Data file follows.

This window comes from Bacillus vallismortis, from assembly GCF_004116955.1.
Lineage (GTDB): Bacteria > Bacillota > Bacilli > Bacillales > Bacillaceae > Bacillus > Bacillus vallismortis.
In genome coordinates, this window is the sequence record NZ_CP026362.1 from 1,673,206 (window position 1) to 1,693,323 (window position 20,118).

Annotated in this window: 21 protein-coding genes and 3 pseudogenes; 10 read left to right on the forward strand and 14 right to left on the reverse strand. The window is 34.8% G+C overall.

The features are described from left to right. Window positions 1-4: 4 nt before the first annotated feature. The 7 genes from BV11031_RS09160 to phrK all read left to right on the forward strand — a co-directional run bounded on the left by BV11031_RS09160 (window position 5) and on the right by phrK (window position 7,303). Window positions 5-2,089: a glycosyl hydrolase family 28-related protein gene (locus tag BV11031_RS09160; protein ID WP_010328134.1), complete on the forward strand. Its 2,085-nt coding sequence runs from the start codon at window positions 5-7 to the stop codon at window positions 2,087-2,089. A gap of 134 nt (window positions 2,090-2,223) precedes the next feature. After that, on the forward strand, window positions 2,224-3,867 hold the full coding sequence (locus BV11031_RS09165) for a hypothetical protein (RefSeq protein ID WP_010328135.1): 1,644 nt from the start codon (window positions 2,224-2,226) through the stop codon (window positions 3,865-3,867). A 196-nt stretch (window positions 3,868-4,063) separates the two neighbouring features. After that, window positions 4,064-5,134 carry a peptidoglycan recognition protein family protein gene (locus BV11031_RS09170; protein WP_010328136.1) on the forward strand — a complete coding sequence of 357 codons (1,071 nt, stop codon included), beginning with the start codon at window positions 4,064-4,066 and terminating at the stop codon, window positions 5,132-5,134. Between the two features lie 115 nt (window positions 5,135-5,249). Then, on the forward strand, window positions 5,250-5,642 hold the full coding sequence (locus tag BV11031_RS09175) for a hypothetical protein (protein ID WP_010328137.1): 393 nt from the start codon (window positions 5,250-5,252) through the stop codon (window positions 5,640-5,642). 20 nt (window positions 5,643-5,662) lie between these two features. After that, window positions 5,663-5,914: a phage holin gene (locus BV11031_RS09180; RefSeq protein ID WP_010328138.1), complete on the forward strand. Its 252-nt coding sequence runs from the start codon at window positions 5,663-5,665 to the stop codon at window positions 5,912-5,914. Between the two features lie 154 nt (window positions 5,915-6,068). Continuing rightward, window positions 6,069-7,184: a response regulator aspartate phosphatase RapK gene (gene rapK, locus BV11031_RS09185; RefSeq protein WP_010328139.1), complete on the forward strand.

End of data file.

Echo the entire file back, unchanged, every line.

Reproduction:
This window comes from Bacillus vallismortis, from assembly GCF_004116955.1.
Lineage (GTDB): Bacteria > Bacillota > Bacilli > Bacillales > Bacillaceae > Bacillus > Bacillus vallismortis.
In genome coordinates, this window is the sequence record NZ_CP026362.1 from 1,673,206 (window position 1) to 1,693,323 (window position 20,118).

Annotated in this window: 21 protein-coding genes and 3 pseudogenes; 10 read left to right on the forward strand and 14 right to left on the reverse strand. The window is 34.8% G+C overall.

The features are described from left to right. Window positions 1-4: 4 nt before the first annotated feature. The 7 genes from BV11031_RS09160 to phrK all read left to right on the forward strand — a co-directional run bounded on the left by BV11031_RS09160 (window position 5) and on the right by phrK (window position 7,303). Window positions 5-2,089: a glycosyl hydrolase family 28-related protein gene (locus tag BV11031_RS09160; protein ID WP_010328134.1), complete on the forward strand. Its 2,085-nt coding sequence runs from the start codon at window positions 5-7 to the stop codon at window positions 2,087-2,089. A gap of 134 nt (window positions 2,090-2,223) precedes the next feature. After that, on the forward strand, window positions 2,224-3,867 hold the full coding sequence (locus BV11031_RS09165) for a hypothetical protein (RefSeq protein ID WP_010328135.1): 1,644 nt from the start codon (window positions 2,224-2,226) through the stop codon (window positions 3,865-3,867). A 196-nt stretch (window positions 3,868-4,063) separates the two neighbouring features. After that, window positions 4,064-5,134 carry a peptidoglycan recognition protein family protein gene (locus BV11031_RS09170; protein WP_010328136.1) on the forward strand — a complete coding sequence of 357 codons (1,071 nt, stop codon included), beginning with the start codon at window positions 4,064-4,066 and terminating at the stop codon, window positions 5,132-5,134. Between the two features lie 115 nt (window positions 5,135-5,249). Then, on the forward strand, window positions 5,250-5,642 hold the full coding sequence (locus tag BV11031_RS09175) for a hypothetical protein (protein ID WP_010328137.1): 393 nt from the start codon (window positions 5,250-5,252) through the stop codon (window positions 5,640-5,642). 20 nt (window positions 5,643-5,662) lie between these two features. After that, window positions 5,663-5,914: a phage holin gene (locus BV11031_RS09180; RefSeq protein ID WP_010328138.1), complete on the forward strand. Its 252-nt coding sequence runs from the start codon at window positions 5,663-5,665 to the stop codon at window positions 5,912-5,914. Between the two features lie 154 nt (window positions 5,915-6,068). Continuing rightward, window positions 6,069-7,184: a response regulator aspartate phosphatase RapK gene (gene rapK, locus BV11031_RS09185; RefSeq protein WP_010328139.1), complete on the forward strand.